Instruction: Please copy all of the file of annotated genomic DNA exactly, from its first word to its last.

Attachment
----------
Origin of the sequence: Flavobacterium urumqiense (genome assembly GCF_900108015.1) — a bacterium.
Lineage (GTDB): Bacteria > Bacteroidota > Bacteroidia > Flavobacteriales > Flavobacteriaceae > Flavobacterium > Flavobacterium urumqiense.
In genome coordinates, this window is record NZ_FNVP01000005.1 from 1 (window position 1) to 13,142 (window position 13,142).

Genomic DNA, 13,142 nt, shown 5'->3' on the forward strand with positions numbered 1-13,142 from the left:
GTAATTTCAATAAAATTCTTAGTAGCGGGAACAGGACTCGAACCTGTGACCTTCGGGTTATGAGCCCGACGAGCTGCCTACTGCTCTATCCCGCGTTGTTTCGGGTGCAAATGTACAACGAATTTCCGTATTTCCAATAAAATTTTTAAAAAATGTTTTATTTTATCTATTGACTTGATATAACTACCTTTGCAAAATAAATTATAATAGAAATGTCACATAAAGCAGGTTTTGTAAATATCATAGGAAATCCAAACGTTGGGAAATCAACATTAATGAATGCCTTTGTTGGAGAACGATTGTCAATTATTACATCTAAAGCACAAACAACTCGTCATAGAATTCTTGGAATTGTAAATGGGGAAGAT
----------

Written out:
Origin of the sequence: Flavobacterium urumqiense (genome assembly GCF_900108015.1) — a bacterium.
Lineage (GTDB): Bacteria > Bacteroidota > Bacteroidia > Flavobacteriales > Flavobacteriaceae > Flavobacterium > Flavobacterium urumqiense.
In genome coordinates, this window is record NZ_FNVP01000005.1 from 1 (window position 1) to 13,142 (window position 13,142).

Genomic DNA, 13,142 nt, shown 5'->3' on the forward strand with positions numbered 1-13,142 from the left:
GTAATTTCAATAAAATTCTTAGTAGCGGGAACAGGACTCGAACCTGTGACCTTCGGGTTATGAGCCCGACGAGCTGCCTACTGCTCTATCCCGCGTTGTTTCGGGTGCAAATGTACAACGAATTTCCGTATTTCCAATAAAATTTTTAAAAAATGTTTTATTTTATCTATTGACTTGATATAACTACCTTTGCAAAATAAATTATAATAGAAATGTCACATAAAGCAGGTTTTGTAAATATCATAGGAAATCCAAACGTTGGGAAATCAACATTAATGAATGCCTTTGTTGGAGAACGATTGTCAATTATTACATCTAAAGCACAAACAACTCGTCATAGAATTCTTGGAATTGTAAATGGGGAAGAT